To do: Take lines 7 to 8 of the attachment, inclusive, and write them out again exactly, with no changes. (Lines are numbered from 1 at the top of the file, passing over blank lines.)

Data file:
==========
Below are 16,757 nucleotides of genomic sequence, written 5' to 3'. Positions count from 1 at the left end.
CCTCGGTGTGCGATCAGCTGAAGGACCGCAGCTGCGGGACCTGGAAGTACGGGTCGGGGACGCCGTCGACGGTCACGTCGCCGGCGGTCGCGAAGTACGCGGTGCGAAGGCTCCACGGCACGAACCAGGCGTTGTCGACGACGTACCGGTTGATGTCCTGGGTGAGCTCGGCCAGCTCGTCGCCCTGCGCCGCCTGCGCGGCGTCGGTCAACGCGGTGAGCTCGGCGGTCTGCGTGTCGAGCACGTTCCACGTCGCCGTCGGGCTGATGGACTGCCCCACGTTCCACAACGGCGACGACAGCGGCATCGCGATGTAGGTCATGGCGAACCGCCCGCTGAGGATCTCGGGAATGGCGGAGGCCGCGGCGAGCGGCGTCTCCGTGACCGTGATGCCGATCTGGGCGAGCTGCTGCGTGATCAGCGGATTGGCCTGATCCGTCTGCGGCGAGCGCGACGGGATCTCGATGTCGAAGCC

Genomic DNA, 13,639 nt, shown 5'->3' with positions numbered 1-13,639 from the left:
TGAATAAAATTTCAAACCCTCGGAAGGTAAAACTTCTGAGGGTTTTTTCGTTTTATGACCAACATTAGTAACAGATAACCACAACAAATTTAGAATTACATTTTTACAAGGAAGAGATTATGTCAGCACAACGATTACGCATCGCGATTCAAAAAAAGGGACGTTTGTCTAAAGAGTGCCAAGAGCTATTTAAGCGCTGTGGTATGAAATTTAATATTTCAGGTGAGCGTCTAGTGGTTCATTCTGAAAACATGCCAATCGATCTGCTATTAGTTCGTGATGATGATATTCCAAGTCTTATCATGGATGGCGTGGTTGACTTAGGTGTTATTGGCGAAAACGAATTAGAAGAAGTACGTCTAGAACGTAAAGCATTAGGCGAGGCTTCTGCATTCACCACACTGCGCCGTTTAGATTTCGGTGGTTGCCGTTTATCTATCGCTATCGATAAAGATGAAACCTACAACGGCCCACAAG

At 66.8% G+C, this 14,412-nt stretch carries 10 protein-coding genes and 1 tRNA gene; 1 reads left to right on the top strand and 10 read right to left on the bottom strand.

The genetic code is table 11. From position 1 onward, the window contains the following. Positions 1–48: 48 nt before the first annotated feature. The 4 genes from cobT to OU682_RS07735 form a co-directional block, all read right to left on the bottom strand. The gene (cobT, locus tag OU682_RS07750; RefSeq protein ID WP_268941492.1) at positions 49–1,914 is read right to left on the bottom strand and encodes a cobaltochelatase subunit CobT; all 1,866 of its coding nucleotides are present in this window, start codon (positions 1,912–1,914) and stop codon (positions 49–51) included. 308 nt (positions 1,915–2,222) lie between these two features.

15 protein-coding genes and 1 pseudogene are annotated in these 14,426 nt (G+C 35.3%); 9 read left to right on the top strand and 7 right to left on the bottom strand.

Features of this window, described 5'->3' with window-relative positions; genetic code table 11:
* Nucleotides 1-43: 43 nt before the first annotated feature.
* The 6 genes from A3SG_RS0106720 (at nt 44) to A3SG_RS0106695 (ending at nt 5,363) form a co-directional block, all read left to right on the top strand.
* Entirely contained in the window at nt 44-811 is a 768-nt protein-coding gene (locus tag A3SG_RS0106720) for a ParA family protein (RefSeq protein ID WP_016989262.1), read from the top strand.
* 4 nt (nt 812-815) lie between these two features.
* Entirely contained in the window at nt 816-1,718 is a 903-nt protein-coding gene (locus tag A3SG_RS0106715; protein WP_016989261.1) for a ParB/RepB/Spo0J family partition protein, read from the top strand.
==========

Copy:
15 protein-coding genes and 1 pseudogene are annotated in these 14,426 nt (G+C 35.3%); 9 read left to right on the top strand and 7 right to left on the bottom strand.

Features of this window, described 5'->3' with window-relative positions; genetic code table 11: